B: Intellectual and cognitive skills

    B1: Design solutions for complex problems that meet a combination of societal, user, business and customer needs as appropriate. This will involve consideration of applicable health & safety, diversity, inclusion, cultural, societal, environmental and commercial matters, codes of practice and industry standards.

    B2: Apply an integrated or systems approach to the solution of complex problems.

    B3: Evaluate the environmental and societal impact of solutions to complex problems and minimise adverse impacts.

    B4: Identify and analyse ethical concerns and make reasoned ethical choices informed by professional codes of conduct.

    B5: Use a risk management process to identify, evaluate and mitigate risks (the effects of uncertainty) associated with a particular project or activity.

    B6: Apply software engineering principles to the design of computer systems and software.

    Learning methods

    The basis for intellectual skills is provided in lectures, and they are developed by means of recommended reading, guided and self directed study, assignments and project work.

    Assessment methods

    Achievement of intellectual skills is assessed primarily through unseen examinations, and also through marked assignments and project work.

    C: Practical skills

    C1: Adopt a holistic and proportionate approach to the mitigation of security risks.

    C2: Adopt an inclusive approach to engineering practice and recognise the responsibilities, benefits and importance of supporting equality, diversity and inclusion.

    C3: Use practical laboratory and workshop skills to investigate complex problems.

    C4: Select and apply appropriate materials, equipment, engineering technologies and processes, recognising their limitations.

    C5: Ability to design, construct and analyse computer systems and software.

    Learning methods

    Practical skills are developed in exercise classes, laboratory classes, assignments and project work.

    Lectures and tutor-led seminars

    Directed reading

    Individual and group tasks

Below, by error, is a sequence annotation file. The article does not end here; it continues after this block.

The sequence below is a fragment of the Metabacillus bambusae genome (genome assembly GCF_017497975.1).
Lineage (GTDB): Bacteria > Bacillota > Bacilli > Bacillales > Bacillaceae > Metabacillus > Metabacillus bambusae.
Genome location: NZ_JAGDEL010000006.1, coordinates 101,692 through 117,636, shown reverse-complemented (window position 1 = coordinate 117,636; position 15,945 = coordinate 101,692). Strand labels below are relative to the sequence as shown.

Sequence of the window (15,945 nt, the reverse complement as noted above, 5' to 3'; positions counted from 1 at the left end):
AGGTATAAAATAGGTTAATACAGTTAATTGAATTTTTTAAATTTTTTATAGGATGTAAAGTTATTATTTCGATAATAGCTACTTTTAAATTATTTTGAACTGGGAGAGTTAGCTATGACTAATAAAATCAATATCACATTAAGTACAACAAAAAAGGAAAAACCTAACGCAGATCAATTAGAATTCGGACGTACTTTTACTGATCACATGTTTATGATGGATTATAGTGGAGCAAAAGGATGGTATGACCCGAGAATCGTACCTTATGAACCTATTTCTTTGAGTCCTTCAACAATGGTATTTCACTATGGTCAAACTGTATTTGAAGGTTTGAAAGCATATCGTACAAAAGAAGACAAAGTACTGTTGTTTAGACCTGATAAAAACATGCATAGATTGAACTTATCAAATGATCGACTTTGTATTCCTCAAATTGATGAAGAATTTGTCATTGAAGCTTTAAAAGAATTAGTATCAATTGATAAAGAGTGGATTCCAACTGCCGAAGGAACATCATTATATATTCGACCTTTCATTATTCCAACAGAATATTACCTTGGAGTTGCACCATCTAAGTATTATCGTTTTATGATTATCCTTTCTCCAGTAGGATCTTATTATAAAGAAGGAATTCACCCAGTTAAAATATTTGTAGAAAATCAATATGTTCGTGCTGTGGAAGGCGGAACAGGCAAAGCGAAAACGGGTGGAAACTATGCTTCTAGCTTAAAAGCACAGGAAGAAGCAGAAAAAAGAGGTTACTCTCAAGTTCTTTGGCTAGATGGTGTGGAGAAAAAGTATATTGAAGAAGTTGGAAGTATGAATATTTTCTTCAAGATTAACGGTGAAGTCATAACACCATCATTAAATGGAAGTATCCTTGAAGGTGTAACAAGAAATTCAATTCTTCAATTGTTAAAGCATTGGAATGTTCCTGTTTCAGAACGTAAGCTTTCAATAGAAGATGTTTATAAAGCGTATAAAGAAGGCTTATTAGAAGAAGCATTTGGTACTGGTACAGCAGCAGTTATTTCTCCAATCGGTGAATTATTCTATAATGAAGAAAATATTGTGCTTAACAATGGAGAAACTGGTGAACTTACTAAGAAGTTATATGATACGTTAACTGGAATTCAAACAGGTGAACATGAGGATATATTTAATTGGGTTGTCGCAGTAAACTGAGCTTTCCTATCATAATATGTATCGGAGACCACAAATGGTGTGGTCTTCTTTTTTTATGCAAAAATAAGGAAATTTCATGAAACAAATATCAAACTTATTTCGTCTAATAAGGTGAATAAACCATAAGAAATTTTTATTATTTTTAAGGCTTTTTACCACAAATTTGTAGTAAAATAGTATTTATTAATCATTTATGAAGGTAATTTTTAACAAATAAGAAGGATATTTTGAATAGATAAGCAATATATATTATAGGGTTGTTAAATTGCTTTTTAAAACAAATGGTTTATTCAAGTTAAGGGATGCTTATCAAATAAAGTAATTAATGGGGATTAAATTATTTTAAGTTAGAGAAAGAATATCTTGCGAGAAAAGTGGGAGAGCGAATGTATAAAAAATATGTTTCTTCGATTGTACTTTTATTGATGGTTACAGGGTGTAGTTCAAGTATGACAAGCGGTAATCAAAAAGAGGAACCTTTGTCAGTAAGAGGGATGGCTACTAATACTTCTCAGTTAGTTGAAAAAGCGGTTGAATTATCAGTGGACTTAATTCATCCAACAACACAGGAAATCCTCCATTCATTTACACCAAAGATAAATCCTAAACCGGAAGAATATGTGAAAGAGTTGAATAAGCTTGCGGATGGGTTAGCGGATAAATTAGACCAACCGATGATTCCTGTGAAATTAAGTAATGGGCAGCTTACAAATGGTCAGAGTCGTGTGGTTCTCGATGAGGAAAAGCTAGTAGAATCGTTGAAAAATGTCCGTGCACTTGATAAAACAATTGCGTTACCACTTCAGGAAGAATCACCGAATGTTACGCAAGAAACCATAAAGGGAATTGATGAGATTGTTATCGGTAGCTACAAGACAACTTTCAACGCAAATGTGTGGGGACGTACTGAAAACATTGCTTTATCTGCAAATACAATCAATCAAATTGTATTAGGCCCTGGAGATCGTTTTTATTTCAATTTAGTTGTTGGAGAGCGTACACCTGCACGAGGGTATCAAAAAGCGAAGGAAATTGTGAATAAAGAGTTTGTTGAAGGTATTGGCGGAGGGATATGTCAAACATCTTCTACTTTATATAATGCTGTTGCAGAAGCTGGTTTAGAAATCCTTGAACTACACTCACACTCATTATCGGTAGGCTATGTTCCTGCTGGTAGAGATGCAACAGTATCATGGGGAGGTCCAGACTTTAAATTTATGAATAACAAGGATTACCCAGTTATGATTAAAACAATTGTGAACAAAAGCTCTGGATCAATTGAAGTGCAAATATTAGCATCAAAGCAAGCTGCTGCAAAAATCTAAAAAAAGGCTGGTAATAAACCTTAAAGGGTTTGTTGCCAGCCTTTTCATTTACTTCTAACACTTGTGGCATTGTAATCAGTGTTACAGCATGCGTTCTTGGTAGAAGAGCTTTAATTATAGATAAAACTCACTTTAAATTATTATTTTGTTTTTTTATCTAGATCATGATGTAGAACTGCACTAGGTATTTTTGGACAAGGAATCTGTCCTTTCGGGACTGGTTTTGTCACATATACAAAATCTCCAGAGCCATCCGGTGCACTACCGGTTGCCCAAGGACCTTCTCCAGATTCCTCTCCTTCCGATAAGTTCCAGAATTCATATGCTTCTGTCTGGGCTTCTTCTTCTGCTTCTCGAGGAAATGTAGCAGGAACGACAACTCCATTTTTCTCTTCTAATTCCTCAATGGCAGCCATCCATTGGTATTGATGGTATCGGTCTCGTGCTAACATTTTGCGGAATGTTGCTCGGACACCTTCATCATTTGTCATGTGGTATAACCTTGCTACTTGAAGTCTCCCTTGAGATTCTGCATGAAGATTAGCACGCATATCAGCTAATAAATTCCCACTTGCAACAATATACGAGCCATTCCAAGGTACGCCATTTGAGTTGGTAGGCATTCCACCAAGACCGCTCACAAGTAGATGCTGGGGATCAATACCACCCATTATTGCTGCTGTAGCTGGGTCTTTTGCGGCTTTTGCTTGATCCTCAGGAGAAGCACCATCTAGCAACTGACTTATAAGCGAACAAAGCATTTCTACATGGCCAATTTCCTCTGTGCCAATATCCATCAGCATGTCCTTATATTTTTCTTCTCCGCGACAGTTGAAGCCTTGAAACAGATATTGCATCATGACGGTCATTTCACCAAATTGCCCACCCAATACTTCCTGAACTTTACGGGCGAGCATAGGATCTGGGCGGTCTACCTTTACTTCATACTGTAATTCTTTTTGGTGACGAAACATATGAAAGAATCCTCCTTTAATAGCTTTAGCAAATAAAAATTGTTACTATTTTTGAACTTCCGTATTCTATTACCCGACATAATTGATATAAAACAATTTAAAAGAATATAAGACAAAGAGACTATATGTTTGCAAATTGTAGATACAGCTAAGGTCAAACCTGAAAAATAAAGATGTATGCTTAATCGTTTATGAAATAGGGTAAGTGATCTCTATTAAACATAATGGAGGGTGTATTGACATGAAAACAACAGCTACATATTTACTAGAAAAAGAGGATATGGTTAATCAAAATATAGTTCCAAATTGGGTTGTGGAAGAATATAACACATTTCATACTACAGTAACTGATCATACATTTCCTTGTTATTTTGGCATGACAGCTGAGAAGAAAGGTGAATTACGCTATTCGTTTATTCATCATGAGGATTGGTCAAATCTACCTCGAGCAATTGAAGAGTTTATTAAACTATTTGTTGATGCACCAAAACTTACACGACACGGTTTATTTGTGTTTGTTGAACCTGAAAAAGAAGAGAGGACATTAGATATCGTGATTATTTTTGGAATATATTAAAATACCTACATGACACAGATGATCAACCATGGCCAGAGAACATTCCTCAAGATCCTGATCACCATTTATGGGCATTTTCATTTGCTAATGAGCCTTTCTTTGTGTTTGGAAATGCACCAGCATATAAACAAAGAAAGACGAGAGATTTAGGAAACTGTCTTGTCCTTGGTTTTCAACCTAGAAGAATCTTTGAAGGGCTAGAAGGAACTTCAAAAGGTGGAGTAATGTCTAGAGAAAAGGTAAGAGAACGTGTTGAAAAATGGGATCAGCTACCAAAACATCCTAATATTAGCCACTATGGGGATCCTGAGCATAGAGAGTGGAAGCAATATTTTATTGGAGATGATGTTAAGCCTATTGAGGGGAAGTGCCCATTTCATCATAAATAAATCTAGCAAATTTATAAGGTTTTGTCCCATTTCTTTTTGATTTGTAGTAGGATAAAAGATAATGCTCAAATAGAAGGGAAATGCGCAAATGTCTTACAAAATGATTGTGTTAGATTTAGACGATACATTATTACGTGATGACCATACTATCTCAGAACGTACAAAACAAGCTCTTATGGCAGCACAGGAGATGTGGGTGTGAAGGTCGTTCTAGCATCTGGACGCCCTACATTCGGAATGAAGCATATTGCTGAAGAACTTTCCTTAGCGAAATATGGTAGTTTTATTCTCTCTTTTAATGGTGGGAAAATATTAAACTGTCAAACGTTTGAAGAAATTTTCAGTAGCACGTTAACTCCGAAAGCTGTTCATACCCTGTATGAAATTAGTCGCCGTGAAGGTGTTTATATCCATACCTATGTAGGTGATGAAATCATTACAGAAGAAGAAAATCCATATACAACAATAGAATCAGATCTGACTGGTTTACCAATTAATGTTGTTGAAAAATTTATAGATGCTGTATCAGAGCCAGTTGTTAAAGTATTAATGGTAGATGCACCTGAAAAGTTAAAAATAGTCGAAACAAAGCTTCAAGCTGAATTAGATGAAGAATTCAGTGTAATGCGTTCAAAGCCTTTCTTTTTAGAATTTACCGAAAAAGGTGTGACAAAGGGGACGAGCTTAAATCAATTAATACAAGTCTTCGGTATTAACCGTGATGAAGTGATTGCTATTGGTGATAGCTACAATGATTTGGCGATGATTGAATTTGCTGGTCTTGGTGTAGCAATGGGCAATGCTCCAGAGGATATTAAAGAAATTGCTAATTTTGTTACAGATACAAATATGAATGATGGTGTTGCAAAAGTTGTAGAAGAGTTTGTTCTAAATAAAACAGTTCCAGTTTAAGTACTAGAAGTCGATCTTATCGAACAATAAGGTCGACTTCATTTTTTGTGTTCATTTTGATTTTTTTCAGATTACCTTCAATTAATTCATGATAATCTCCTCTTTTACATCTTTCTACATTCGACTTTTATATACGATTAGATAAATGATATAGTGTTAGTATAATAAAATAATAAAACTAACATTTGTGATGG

Assessment methods

    Achievement of practical skills is assessed through marked coursework, project reports, oral presentations and demonstrations of completed systems.

    D: Key skills

    D1: Discuss the role of quality management systems and continuous improvement in the context of complex problems.

    D2: Apply knowledge of engineering management principles, commercial context, project and change management, and relevant legal matters including intellectual property rights.

    D3: Function effectively as an individual, and as a member or leader of a team.

    D4: Communicate effectively on complex engineering matters with technical and non-technical audiences.

    D5: Plan and record self-learning and development as the foundation for lifelong learning/CPD.

    Learning methods

    Students learn key skills in research, problem solving, communication and team project work in the first year project module, and thereafter the development of key skills forms an integral part of their overall learning activity.
    Lectures and tutor-led seminars

    Directed reading

    Individual and group tasks

    Assessment methods

    Assessment of the key skills is intrinsic to subject based assessment.
    The assessment of project work includes specific allocations of credit for project management and the quality of presentations.
    An individual's contribution to team projects is determined by means of a submission containing reflective and self-assessment components.
    The assessment of the final year individual project report includes specific allocation of credit for the quality, extent and relevance of a bibliography, including internet sources.


    The University makes every effort to ensure that this information on its programme specification is accurate and up-to-date. Exceptionally it can be necessary to make changes, for example to courses, facilities or fees. Examples of such reasons might include a change of law or regulatory requirements, industrial action, lack of demand, departure of key personnel, change in government policy, or withdrawal/reduction of funding. Changes to courses may for example consist of variations to the content and method of delivery of programmes, courses and other services, to discontinue programmes, courses and other services and to merge or combine programmes or courses. The University will endeavour to keep such changes to a minimum, and will also keep students informed appropriately by updating our programme specifications.

    The full Procedures, Rules and Regulations of the University governing how it operates are set out in the Charter, Statutes and Ordinances and in the University Regulations, Policy and Procedures.


    If you are thinking of studying at Essex and have questions about the course, please contact Undergraduate Admissions by emailing, or Postgraduate Admissions by emailing

    If you're a current student and have questions about your course or specific modules, please contact your department.

    If you think there might be an error on this page, please contact the Course Records Team by emailing